Our History

Bolded pink dates denote milestones pertaining to our specific Affiliate’s history.

Early 1950s
The NY Times refuses to publish an ad for a breast cancer support group stating that it would not print the words “breast” or “cancer.”

The modern mammogram is invented.

The standard treatment for breast cancer is a one-step surgical process in which a patient is put under anesthesia for a biopsy and, upon a positive result, is immediately subjected to a radical mastectomy without consultation.

First Lady Betty Ford openly discusses her diagnosis and mastectomy.  Two weeks later, Second Lady Margaretta Rockefeller undergoes a double mastectomy.

After a 3-year battle with breast cancer, Susan Goodman Komen dies at the age of 36.  Her sister, Nancy Goodman Brinker, promises to do everything she can to end breast cancer forever.

Nancy Goodman brinker establishes the Susan G. Komen Breast Cancer Foundation.  Komen awards its first research grant for $28,000 to Dr. Gary Spitzer at the Universty of Texas MD Anderson Cancer Center.

The first Race for the Cure takes place in Dallas, TX with 800 participants.

The first Breast Cancer Awareness Month is held in October.

Nancy Brinker called on her friend Florence Shapiro, Plano Mayor at the time, to form the 7th chapter of Komen – the Collin County Affiliate of Susan G. Komen – and the first Plano Race for the Cure is hosted.

Komen establishes the pink ribbon as a national symbol for the cause by distributing one to every participant in the NYC Race for the Cure.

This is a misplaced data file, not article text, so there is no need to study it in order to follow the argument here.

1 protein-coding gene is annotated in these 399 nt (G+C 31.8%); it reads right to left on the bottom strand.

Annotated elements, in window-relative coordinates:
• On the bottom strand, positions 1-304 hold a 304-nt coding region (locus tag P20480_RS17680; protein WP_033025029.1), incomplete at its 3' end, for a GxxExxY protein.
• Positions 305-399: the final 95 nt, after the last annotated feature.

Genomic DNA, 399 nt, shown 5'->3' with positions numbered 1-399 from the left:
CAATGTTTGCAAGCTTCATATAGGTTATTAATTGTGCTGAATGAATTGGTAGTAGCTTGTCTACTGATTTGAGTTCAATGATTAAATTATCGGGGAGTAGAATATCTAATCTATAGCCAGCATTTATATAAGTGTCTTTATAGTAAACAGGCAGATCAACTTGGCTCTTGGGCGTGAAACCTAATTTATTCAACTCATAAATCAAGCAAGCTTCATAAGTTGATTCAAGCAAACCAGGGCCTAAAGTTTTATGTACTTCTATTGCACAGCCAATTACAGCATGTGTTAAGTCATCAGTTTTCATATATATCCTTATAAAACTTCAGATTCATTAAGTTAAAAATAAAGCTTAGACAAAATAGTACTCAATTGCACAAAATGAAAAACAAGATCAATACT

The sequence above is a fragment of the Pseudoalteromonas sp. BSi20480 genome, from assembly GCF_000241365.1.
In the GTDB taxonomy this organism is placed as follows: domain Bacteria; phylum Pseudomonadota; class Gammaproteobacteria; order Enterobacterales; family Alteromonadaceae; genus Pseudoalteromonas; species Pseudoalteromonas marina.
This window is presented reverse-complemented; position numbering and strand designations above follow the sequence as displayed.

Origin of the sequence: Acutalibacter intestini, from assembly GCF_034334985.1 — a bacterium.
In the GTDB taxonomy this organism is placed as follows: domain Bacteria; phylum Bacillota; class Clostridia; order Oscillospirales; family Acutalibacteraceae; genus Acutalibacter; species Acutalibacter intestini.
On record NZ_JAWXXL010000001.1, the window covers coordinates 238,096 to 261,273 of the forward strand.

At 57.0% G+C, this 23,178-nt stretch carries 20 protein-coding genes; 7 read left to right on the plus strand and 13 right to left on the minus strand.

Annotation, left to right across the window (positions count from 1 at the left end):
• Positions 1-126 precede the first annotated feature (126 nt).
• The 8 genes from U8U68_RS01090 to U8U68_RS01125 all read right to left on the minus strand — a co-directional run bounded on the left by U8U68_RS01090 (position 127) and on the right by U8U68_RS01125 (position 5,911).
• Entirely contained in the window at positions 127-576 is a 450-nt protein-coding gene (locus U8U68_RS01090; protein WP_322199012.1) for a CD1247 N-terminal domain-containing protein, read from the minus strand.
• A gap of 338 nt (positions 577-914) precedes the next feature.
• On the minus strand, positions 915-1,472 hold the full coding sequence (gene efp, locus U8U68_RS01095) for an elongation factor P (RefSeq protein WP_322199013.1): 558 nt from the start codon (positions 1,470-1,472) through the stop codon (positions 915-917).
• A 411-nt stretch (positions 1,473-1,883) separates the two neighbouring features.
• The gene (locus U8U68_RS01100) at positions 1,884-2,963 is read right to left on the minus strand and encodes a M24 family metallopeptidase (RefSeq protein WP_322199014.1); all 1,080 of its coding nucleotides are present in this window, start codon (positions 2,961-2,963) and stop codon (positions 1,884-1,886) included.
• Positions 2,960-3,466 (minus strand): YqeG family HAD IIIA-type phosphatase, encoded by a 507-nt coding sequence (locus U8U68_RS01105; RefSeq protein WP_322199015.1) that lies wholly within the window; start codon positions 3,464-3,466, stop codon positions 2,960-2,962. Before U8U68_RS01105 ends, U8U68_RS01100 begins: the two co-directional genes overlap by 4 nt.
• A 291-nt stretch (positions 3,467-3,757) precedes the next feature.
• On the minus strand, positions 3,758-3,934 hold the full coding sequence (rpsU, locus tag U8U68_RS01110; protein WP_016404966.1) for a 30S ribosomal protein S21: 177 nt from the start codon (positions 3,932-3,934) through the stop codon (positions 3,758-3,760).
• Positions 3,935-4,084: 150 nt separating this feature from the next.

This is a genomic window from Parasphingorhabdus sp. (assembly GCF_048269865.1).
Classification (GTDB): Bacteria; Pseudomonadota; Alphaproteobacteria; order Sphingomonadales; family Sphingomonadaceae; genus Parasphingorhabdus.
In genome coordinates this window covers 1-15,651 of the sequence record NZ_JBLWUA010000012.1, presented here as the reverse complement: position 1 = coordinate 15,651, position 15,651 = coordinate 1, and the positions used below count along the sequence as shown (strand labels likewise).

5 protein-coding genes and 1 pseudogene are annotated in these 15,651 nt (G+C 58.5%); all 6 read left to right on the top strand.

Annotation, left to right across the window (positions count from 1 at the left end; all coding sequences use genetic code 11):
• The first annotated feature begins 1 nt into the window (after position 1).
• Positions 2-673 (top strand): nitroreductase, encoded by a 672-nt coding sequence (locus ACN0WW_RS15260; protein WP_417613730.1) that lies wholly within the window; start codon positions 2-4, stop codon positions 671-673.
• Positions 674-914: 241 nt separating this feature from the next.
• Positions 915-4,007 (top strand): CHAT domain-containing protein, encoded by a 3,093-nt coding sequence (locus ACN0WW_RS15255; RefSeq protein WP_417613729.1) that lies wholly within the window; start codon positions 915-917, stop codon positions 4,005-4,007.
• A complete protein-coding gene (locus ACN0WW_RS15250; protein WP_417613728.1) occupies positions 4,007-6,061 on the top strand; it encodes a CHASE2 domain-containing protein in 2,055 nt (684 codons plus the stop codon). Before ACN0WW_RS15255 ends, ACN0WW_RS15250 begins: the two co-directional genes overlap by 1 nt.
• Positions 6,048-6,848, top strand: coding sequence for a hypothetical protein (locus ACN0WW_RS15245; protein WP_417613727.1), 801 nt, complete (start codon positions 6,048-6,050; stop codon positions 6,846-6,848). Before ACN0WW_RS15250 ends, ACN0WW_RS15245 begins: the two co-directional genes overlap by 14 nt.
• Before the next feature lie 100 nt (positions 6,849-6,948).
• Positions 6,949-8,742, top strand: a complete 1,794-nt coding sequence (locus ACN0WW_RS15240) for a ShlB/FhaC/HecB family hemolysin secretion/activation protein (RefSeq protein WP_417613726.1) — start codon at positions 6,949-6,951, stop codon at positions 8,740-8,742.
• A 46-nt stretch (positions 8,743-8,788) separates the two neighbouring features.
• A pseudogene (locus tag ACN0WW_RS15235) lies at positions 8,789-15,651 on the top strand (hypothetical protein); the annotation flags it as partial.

The first ever Amarillo Race for the Cure is held at Westgate Mall.  The Race had 200 participants and raised nearly $5,000.

Komen granted Dr. V. Craig Jordan, a Komen Scholar alumnus, to study drug resistance to Tamoxifen.  Dr. Jordan was the first person to show that Tamoxifen could be used to treat breast cancer and later demonstrated it could also prevent breast cancer.

The Komen Lubbock Area Affiliate was founded.

The Collin County Affiliate grows to encompass Denton and Grayson counties, becoming the North Texas Affiliate.

Herceptin:  Biotechnology Breakthrough in Breast Cancer wins FDA approval.  Funded in part by Komen and a game changer for HER2+ breast cancer, making this type of cancer no longer a death sentence.

The Greater Amarillo Race moves to downtown and the Greater Amarillo Affiliate was formed.

Komen awards the first grant for the Komen Tissue Bank, the only biorepository of its kind collecting health breast tissue to study the causes and prevention of breast cancer.

Komen North Texas adds an additional 5 counties to its service area.

Komen North Texas and Komen Wichita Falls merges to become the new Komen North Texas, covering 13 counties.

The U.S. FDA approves Lymphoseek for use as an imaging agent for lymph node mapping in breast cancer and melanoma patients.  Developed in San Diego by Dr. Anne Wallace at UCSD and funded in part by Komen, Lymphoseek can help prevent unnecessary lymphedema.

Komen Greater Amarillo and Komen Lubbock Area join forces to become Komen West Texas.

Komen North Texas and Komen West Texas join forces to become what is today Komen North & West Texas.  As part of the merge, the new Affiliate also incorporated counties previously unsupported by a Komen Affiliate, bringing its counties served to 91.

What will you help us accomplish next?

Our Impact

Since our inception in 1990, Komen North & West Texas has invested nearly $20 million in local breast health programs in our service area and helped contribute to the more than $988 million invested in national scientific research to find the cures.